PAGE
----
variables in Ni are set to zero. The weight and profit sum of a vector y i = (y1 , . . . , ym ) YC
corresponds to the weight and profit sum of the chosen variables y ri when Nri C, and
to the LP-optimal choices b i when Nri 6 C. Thus
i =

wiyi +

Ni C

i =

wibi ,

(18)

pibi .

(19)

Ni 6C

piyi +

Ni C

Ni 6C

It is convenient to represent each vector y i YC by a state (i , i , vi ), where i , i are


given above, and vi is a (not necessarily complete) representation of y i . According to the
principle of optimality (Ibaraki 1987) we may fathom some of these states:
Definition 3 Given two states ( i , i , vi ) and (j , j , vj ). The state i is said to dominate
the state j if i j and i j .
Proposition 6 If a state i dominates another state j we may fathom the dominated
state j.
Proof Similar to Proposition 1.
We will keep the set Y C = {(1 , 1 , v1 ), . . . , (m , m , vm )} ordered according to increasing
weight and profit sums (i < i+1 and i < i+1 ) in order to easily fathom dominated
states.
When a new class N is added to the core C, we must enumerate the new choices and
delete dominated states. A clever way of doing this is by using a divide and conquer
algorithm (Pisinger 1994b), which takes advantage of the ordering of Y C and N.
12

The idea is to divide N recursively in two equally sized parts N A and NB until
hereby obtained sets have size 1. A set NA of size 1 is trivially multiplied with the
Y simply by adding the remaining item (w, p) to each state in Y , and the product
YA will still be ordered. Finally the sets Y A and YB are merged two by two, and
dominated states are removed.

the
set
set
the

Algorithm 3
procedure divide(Y , N, var Y );

{ Determine Y = Y N, where the product is Y = {(1 , 1 , v1 ), . . . , (m , m


, vm )}, and }
{ the multipliers are Y = {( 1 , 1 , v1 ), . . . , (m , m , vm )} resp. N = {(wf , pf ), . . . , (wl , pl )}. }
if (f = l) then
for i := 1 to m do (i , i , vi ) := (i wb + wf , i pb + pf , vi {f }); rof;
m := m;
else
d := (f + l)/2;
NA := {(wf , pf ), . . . , (wd , pd )};
NB := {(wd+1 , pd+1 ), . . . , (wl , pl )};
divide(Y, NA , YA ); divide(Y, NB , YB ); conquer(YA , YB , Y );
fi;
procedure conquer(Y , Y , var Y );

{ Determine Y = Y + Y , where the sum is Y = {(1 , 1 , v1), . . . , (m , m


, vm )}, and the }

{ addends are Y = {(1 , 1 , v1 ), . . . , (m , m , vm )} resp. Y = {(1 , 1 , v1 ), . . . , (m , m


, vm )}. }

i := 1; j := 1; k := 1; (m+1 , m+1 , vm+1 ) := (, , {}); (m +1 , m


+1 , vm +1 ) := (, , {});
if (1 1 ) then (1 , 1 , v1 ) := (1 , 1 , v1 ); i := 2; else (1 , 1 , v1 ) := (1 , 1 , v1 ); j := 2; fi;
repeat
if (i j ) then { Choose smallest weight to ensure ordering. }
if (i , i , vi ) is not dominated by ( k , k , vk ) then
if (i , i , vi ) does not dominate (k , k , vk ) then k := k + 1; fi;
(k , k , vk ) := (i , i , vi );
fi; i := i + 1;
else
if (j , j , vj ) is not dominated by ( k , k , vk ) then
if (j , j , vj ) does not dominate (k , k , vk ) then k := k + 1; fi;
(k , k , vk ) := (j , j , vj );
fi; j := j + 1;
fi;
until (i = m + 1) and (j = m + 1);
m := k;
To extend the core C with a new class Ni simply call divide(Y C , Ni , YC{Ni } ) to obtain
the new set of states YC{Ni } . The algorithm has time complexity O(mn i log2 (ni )) where
m is the size of YC and ni the size of Ni . For most data instances a great majority of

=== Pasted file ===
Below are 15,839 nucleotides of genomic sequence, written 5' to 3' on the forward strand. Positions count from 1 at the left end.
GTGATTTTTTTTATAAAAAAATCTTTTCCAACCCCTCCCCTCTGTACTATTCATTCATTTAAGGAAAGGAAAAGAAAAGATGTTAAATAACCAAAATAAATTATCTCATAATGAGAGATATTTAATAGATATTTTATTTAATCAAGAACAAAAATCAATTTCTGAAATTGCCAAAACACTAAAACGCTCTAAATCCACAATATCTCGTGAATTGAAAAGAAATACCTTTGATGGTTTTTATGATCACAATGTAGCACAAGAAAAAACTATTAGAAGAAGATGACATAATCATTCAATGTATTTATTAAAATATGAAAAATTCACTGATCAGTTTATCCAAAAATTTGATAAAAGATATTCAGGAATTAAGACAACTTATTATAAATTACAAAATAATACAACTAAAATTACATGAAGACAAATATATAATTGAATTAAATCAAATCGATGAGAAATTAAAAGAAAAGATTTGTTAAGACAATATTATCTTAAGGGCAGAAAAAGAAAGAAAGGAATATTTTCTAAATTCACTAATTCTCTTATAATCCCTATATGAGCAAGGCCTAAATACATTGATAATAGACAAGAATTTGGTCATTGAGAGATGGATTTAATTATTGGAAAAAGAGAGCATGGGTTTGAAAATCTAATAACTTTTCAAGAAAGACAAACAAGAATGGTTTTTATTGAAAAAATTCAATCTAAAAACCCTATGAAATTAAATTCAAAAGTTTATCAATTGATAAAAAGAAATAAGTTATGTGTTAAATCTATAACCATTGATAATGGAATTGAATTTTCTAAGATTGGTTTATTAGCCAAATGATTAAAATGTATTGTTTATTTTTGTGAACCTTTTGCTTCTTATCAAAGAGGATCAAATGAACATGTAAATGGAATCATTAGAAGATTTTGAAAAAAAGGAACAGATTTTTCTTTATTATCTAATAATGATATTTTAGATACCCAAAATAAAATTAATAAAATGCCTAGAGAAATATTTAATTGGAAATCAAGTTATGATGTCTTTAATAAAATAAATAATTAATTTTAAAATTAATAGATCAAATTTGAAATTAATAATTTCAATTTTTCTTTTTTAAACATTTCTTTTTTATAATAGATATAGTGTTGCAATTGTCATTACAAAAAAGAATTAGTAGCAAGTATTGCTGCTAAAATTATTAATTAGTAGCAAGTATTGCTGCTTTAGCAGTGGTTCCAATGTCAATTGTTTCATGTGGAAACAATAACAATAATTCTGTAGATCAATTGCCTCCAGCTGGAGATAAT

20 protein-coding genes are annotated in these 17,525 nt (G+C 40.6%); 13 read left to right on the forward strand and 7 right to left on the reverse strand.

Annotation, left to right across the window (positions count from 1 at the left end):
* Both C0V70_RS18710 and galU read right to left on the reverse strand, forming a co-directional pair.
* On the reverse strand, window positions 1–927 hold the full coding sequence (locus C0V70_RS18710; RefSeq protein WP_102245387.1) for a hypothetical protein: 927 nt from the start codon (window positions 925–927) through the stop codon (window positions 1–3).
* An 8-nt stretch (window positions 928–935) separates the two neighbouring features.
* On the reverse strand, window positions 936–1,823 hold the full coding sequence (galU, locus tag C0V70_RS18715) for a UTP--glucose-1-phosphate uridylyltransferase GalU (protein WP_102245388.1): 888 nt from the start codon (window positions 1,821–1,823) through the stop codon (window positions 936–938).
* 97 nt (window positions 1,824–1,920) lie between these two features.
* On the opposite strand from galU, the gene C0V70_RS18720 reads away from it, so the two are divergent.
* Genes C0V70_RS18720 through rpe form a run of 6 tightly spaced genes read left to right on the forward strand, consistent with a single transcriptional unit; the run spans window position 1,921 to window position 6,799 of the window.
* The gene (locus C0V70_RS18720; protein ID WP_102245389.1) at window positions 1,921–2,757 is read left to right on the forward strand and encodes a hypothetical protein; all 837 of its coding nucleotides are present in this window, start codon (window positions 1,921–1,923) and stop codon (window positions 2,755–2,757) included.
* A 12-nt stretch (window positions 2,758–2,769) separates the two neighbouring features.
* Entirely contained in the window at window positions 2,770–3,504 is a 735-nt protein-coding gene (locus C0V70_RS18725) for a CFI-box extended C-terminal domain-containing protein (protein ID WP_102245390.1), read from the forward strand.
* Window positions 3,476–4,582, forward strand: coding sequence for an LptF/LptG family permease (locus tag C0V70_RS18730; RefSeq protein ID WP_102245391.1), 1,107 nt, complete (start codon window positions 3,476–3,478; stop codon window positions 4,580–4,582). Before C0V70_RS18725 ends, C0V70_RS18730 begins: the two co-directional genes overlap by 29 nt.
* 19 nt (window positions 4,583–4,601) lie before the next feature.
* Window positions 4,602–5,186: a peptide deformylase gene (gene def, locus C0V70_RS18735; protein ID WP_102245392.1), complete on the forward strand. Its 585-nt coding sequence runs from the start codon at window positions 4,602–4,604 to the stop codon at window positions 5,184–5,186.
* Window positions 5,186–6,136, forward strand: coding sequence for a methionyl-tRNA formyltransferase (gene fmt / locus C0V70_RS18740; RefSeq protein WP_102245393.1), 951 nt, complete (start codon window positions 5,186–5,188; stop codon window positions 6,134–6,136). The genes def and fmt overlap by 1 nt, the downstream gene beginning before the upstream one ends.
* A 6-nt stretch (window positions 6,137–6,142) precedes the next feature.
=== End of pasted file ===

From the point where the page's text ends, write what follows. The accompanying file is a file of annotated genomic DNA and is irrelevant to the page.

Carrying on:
13

the new states are deleted by dominance such that far less than the expected mn i states
are generated. The structure of Algorithm 3 implies that many of the dominated states
may be deleted already when the first sets are merged, leading to a considerably faster
computation.

5.1

Reduction of states

Although the number of states in Y C at any time is bounded by the capacity c due to the
dominance criterion (3), the enumeration may be considerably improved by adding some
upper bound tests in order to delete unpromising states.
Assume that the core C is obtained by adding classes corresponding to the first m
gradients from L and L+ and that Ns and Nt are the next classes to be added from each
set. Thus the gradients satisfy
max

i
s,

(20)

min +
+
i
t .

(21)

Ni 6C

Ni 6C

By this assumption we get the following upper bounds on a state i given by ( i , i , vi )


u(i) =

i + (c i )+
t

if

i c,
(22)

i + (c

i )
s

if

i > c.

+
is empty,
For conveniency we set +
is empty, and
t = 0 if the set L
s = if L
ensuring that states which cannot be improved further are fathomed.
The bound (22) may also be used for deriving a global upper bound on MCKP. Since
any optimal solution must follow a branch in Y C , the global upper bound corresponds to
the upper bound of the most feasible branch in Y C . Therefore a global upper bound on
MCKP is given by

uMCKP =

max u(i).
y i YC

(23)

Since the gradient +


t will be decreasing during the solution process, and the gradient s
will be increasing, u MCKP will become more and more tight as the core is expanded. For
a complete core C = {N1 , . . . , Nk } we get uMCKP = z for the optimal solution z.

Finding the solution vector

According to Bellmans classical description of dynamic programming (Bellman 1957),


the optimal solution vector x may be found by backtracking through the sets of states,
implying that all sets of states should be saved during the solution process. In the computational experiments it is demonstrated that the number of states may be half a million
in each iteration and since the number of classes may be large (k = 10000) we would need
14

to store billions of states. Pisinger (1993) proposed to save only the last a changes in the
solution vector in each state (, , v). If this information is not sufficient for reconstructing the solution vector, we simply solve a new MCKP problem with a reduced number of
variables. This is repeated till the solution vector is completely defined. More precisely
we do the following: